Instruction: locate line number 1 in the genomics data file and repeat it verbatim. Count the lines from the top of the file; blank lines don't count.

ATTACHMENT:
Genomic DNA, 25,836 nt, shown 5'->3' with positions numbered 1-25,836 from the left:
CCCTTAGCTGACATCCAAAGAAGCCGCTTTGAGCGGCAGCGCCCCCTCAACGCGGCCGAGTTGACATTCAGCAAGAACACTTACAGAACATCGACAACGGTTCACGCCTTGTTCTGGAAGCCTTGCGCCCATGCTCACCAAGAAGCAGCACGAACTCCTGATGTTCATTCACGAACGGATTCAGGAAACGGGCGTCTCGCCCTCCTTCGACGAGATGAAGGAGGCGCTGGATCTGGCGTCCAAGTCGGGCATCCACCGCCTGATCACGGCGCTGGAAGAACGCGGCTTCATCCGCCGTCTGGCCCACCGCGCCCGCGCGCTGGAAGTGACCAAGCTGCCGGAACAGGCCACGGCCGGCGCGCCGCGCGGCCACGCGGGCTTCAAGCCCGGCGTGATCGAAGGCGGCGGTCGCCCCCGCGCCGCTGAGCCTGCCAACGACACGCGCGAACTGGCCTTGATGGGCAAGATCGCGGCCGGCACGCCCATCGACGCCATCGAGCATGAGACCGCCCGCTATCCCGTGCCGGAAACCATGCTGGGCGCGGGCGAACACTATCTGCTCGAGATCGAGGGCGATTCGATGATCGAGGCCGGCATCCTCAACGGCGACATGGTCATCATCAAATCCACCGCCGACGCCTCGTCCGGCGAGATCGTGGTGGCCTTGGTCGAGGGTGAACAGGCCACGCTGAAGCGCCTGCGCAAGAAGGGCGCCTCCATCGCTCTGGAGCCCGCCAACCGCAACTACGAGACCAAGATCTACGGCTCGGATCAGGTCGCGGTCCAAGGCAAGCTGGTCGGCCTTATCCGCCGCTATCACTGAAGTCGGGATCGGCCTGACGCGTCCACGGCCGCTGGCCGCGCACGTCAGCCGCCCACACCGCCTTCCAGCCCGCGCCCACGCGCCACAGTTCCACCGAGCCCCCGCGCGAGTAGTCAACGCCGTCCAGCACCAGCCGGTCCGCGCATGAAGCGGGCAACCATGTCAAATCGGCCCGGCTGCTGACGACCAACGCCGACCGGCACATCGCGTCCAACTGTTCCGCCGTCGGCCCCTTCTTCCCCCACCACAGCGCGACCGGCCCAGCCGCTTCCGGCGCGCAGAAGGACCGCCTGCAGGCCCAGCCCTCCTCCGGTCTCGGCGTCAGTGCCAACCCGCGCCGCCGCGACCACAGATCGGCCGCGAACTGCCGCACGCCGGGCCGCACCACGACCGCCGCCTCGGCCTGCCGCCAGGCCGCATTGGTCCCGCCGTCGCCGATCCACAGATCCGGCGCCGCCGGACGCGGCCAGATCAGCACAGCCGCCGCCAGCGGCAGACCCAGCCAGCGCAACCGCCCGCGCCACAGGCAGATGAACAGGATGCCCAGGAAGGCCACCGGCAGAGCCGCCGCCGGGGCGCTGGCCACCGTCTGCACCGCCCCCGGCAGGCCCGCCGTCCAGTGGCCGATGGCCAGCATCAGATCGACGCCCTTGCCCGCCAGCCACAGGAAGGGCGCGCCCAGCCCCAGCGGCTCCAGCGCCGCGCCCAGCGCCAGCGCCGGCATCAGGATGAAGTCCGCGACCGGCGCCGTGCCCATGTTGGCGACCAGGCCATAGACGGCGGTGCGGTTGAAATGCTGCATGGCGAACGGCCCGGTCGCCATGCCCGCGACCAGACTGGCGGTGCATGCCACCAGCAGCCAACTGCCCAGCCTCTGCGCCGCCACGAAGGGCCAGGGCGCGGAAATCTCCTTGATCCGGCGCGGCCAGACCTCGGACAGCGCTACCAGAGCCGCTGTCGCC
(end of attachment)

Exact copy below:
Genomic DNA, 25,836 nt, shown 5'->3' with positions numbered 1-25,836 from the left: